By Mike Klein
When he spoke recently in Atlanta former New York City Public Schools chancellor Joel Klein suggested, “The question we are discussing right now is whether the American Dream becomes the American Memory on our watch. That’s how serious I think this discussion is because the world is changing dramatically and our education system is not changing at all.”
Georgia changed just a little bit this week when voters approved a path to state authorization for proposed charter schools that were turned down by local school boards. Washington state voters voted on charters, Indiana voters rejected their reformist state superintendent in favor of a union-backed candidate, unions were successfully able to roll back reforms in South Dakota and Idaho; and in California state sales taxes are going up by $6 billion to fund education gaps.
Those were some of the higher profile education highlights from this year’s state elections. A few other issues appeared on statewide ballots but essentially, no one proposed to re-engineer any state public education system with radical ideas that would return U.S. students to the lofty position they once held as among the worlds’ best and brightest. Today the World Economic Forum ranks U.S. students 48th in math and science education.
“Today just over seven-out-of-ten of our kids are graduating (from) high school so three-in-ten are not graduating,” Joel Klein said when he spoke to the Georgia Chamber conference. “The seven-out-of ten who graduate, half of them at least are not ready for college. What’s their future going to look like in the 21st Century where a higher mode of thinking is going to be critical and where education is going to be so much more important?”
Klein comes to his education credentials through a less than traditional route. Trained as a lawyer, his career began in non-profit and private sector practice before his appointment as a White House attorney under President Bill Clinton. He moved to the U.S. Justice Department for several years before he was appointed New York schools chancellor in 2002. Today he runs News Corporation’s education division where there is an emphasis on digital learning.
“Probably the most important lesson of all is this, for the first time in our history our younger generation is less well educated than its parents,” Klein told the Chamber conference. “Only a minority (percentage) of American adults believe the standard of living for their children will be higher than what they have themselves enjoyed. That is shocking. Our 25-to-34 year old kids are not as well educated as our 54-to-65 year olds. We’re moving backward.”
The remedies he proposed – “three big ideas” that he said a lot of people do not like – start with a massive expansion of school choice, a complete rethink about teacher professionalization and seriously adopting technology at more intense levels that what we already see today. One of his main projects is the creation of highly optimized education tablet computers.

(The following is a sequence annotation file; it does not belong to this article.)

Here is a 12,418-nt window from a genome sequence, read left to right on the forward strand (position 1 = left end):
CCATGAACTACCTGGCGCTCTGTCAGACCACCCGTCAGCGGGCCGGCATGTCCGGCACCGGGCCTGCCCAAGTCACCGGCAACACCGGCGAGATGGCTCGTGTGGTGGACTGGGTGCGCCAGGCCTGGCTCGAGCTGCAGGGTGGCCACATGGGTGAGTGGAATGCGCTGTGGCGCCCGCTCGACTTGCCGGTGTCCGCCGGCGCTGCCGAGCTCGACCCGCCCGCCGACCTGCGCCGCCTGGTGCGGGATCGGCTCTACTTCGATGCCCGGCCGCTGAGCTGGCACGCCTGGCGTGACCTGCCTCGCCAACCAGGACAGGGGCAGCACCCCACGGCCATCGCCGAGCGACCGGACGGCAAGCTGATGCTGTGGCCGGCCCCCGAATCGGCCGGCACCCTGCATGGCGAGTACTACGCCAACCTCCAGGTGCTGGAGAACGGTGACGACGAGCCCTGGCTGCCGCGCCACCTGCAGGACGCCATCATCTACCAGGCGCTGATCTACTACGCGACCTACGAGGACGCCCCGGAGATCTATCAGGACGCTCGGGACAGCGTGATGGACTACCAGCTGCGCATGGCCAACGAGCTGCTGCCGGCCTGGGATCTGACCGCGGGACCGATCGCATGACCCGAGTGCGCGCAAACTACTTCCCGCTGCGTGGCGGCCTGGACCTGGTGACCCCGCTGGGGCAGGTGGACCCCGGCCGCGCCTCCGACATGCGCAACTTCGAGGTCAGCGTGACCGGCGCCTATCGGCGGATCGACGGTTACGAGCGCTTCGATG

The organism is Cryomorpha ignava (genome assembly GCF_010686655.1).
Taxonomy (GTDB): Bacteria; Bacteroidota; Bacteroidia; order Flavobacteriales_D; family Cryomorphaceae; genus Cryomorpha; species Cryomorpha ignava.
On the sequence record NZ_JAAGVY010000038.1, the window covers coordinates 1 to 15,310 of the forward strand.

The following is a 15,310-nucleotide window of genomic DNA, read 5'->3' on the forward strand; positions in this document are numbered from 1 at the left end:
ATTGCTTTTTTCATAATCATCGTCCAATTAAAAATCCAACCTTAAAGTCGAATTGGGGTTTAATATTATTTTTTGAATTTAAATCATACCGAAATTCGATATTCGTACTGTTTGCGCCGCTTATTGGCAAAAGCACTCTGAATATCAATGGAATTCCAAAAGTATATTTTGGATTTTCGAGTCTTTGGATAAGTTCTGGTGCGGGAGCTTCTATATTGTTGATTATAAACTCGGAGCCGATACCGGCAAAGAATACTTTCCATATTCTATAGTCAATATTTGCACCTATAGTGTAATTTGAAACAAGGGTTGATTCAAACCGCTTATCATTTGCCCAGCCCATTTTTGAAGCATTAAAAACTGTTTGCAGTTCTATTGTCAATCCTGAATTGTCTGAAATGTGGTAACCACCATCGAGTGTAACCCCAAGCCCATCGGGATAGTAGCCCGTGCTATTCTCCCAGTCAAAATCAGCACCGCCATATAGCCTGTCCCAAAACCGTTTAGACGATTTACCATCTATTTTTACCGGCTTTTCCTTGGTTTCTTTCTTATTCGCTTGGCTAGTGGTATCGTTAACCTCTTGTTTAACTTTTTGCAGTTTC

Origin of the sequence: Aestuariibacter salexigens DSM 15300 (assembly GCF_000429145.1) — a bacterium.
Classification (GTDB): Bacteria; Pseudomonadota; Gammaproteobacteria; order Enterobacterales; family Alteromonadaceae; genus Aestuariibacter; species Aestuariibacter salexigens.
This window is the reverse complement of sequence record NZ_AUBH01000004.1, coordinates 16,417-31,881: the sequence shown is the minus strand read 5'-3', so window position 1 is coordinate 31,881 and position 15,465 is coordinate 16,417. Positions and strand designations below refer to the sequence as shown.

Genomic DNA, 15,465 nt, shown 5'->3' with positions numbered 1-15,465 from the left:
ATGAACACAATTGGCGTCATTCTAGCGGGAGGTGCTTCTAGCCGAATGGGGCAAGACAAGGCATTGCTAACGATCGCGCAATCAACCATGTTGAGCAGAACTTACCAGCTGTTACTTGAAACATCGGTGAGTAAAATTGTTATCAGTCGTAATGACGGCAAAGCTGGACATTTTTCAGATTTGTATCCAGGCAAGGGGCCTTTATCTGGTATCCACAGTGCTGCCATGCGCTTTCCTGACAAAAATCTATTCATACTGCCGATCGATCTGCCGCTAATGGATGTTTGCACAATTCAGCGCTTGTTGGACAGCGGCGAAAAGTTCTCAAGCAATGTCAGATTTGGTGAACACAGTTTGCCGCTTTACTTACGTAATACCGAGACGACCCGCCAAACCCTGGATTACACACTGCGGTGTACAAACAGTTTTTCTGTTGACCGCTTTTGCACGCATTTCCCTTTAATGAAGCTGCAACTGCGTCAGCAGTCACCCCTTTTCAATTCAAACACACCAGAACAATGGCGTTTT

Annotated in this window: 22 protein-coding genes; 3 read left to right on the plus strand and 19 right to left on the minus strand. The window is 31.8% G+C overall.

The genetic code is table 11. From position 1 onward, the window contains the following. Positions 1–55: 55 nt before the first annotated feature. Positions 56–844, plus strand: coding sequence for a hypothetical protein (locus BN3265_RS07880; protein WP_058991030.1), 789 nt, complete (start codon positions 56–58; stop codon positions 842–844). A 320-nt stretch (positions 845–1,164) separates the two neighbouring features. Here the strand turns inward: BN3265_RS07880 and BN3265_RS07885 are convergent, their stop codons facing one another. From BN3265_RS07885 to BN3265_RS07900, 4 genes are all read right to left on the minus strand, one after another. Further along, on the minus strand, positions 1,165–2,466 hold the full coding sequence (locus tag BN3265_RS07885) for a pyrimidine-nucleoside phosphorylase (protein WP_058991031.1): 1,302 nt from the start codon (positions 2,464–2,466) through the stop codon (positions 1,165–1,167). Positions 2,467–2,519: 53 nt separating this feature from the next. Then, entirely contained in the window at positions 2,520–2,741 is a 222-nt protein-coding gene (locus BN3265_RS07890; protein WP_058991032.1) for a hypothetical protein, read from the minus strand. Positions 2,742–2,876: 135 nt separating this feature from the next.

On school choice and competition: “Think about the changes you see in media, the changes in medicine. We’re stuck in a very different model of delivery and that’s in part because it’s a government monopoly that basically says to people, you don’t get a choice in schools.” In Georgia 180 school systems report to 180 boards of education. In New York City the entire school board was eliminated and 32 city school districts report to the Mayor’s Office.
In Georgia this week voters approved state authorization of public charter schools. In New Orleans five years ago Hurricane Katrina wiped out the entire school system. Three-fourths of new schools are public charters; the academic proficiency of minority students has significantly improved against previous city school results and also against students statewide.
“New Orleans was a failed school system for generations,” Klein said. “Now look what’s happening.” The proficiency of African-American city students was 11 percent below African-American students statewide before Katrina. Now they have caught and passed state results.
On the teaching profession: “America’s teachers today feel disrespected and they are not America’s heroes,” Klein said. He proposes to require that new teachers serve minimum one-year apprenticeships under master teachers before they are allowed to teach. “If we don’t make teachers the great American profession we will not succeed. Unless we’re willing to dramatically change and move away from a system built on seniority we won’t succeed.”
On technology: “Why do people drop out? One reason they drop out is they feel lost in the sauce,” Klein said. “They feel like they are not learning.” His push is for “socially addictive” learning in groups, more distance learning, the introduction of more highly optimized learning tablet computers and more corporate involvement in all sectors of teaching and learning.
“Real choice will be controversial,” Klein said. “Transforming teaching from its current model to a true profession will take an enormous change. We can’t micromanage our teachers into success. Technology creates the greatest opportunity and the greatest hope for real transformation. We have to do things differently.
“The countries that succeed in the 21st Century will be those countries that out-educate other countries. When you see what is going on in the world you realize that other countries are not standing still while we try to get our act together. I grew up a product of the American Dream. I don’t want this Dream to get wiped out on our watch.”
The Foundation’s Criminal Justice Initiative pushed the problems to the forefront, proposed practical solutions, brought in leaders from other states to share examples, and created this nonpartisan opportunity. (At the signing of the 2012 Criminal Justice Reform bill.)